For Immediate Release
October 12, 2010 Contact Information:
Vice President for Communications and Marketing
(301) 968-4174 email@example.com www.aacom.org
As the critical need for primary care physicians increases, there is a bright spot on the horizon. The number of students attending and graduating from osteopathic medical schools is increasing as well. In fact, more than 20 percent of new U.S. medical students are enrolled at osteopathic medical colleges. And, osteopathic medical education has a proud history of producing primary care physicians. Osteopathic medical schools and the physicians they graduate are playing an important role in mitigating future physician shortages.
- More than 18,000 students are enrolled in the nation’s osteopathic medical colleges.
- This fall, more than 5,500 new students enrolled at osteopathic medical colleges, 6.5 percent more than the 5,162 students who enrolled last fall.
- The 2010 applicant pool included more than 13,300 students, a 4 percent increase over the 2009 applicant pool.
- 9,624 applicants have already applied for the 2011 entering class, a 7 percent increase over this time last year. Applications will continue until April.
- By 2015, more than 5,300 osteopathic physicians will graduate from the nation’s osteopathic medical schools each year.
- There are 26 U.S. osteopathic medical colleges and three branch campuses, with several additional colleges in the planning stages.
- The nation’s approximately 55,000 osteopathic physicians are fully licensed to practice the entire scope of modern medicine, bringing a patient-centered, holistic, hands-on approach to diagnosing and treating illness and injury.
View 2009-10 Enrollment by Osteopathic Medical College.
View data on applications, enrollment and graduates by osteopathic medical college.
View Survey of Graduating Seniors Summary Report.
View information about each of the nation’s colleges of osteopathic medicine.
Quotes from Dr. Stephen C. Shannon, President and CEO, American Association of Colleges of Osteopathic Medicine
“During the recent health reform dialogue, projected physician shortages were raised again and again as a reason for encouraging more students to consider health care careers, and particularly primary care careers. Like the country’s allopathic (MD) medical schools, osteopathic (DO) medical colleges are helping to fill a critical national health care need.”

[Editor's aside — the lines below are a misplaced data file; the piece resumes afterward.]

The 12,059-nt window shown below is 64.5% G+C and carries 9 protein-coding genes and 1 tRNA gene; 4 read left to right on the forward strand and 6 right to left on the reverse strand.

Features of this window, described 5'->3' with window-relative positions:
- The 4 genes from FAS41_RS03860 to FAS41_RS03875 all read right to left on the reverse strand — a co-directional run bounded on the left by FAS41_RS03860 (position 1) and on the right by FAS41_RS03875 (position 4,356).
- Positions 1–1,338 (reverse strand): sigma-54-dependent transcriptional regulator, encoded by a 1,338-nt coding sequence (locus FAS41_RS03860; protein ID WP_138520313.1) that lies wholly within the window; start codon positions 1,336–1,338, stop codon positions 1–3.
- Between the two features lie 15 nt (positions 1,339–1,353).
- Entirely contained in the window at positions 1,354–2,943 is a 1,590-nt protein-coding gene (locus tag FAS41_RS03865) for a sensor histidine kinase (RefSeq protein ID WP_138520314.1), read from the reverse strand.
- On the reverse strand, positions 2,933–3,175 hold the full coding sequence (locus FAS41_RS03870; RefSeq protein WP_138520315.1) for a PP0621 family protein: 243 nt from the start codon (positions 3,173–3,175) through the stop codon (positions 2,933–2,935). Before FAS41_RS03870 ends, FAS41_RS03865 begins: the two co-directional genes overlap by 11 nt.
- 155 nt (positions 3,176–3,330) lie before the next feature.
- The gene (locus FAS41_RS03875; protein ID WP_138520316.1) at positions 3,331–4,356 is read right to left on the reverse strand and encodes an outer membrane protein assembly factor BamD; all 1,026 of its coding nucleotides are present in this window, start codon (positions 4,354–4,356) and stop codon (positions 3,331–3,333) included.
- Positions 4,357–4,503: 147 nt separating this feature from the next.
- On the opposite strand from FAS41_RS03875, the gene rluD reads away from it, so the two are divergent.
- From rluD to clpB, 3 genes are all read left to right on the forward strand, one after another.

“The number of applicants to osteopathic medical schools is growing exponentially, from 6,814 in 2003 to more than 13,300 for the 2011 entering class (a 95 percent increase). These are excellent students; both their Medical College Admissions Test scores and their GPA are strong, and have been steadily increasing during the same period of rapid growth.”
“Osteopathic physicians account for 10 percent of the nation’s primary care physicians. Regardless of whether they become primary care practitioners or pursue another medical specialty, we believe that graduates of osteopathic medical colleges are better physicians because of the strong primary care foundation they received while in medical school.”
Other Contacts for Stories on Osteopathic Medical School Growth
Clinton E. Adams, DO, FAAFP, FACHE
Western University of Health Sciences/College of Osteopathic Medicine of the Pacific
Boyd Buser, DO
Vice President and Dean
Pikeville College School of Osteopathic Medicine
Tom Levitan, MEd
Vice President for Research and Application Services
American Association of Colleges of Osteopathic Medicine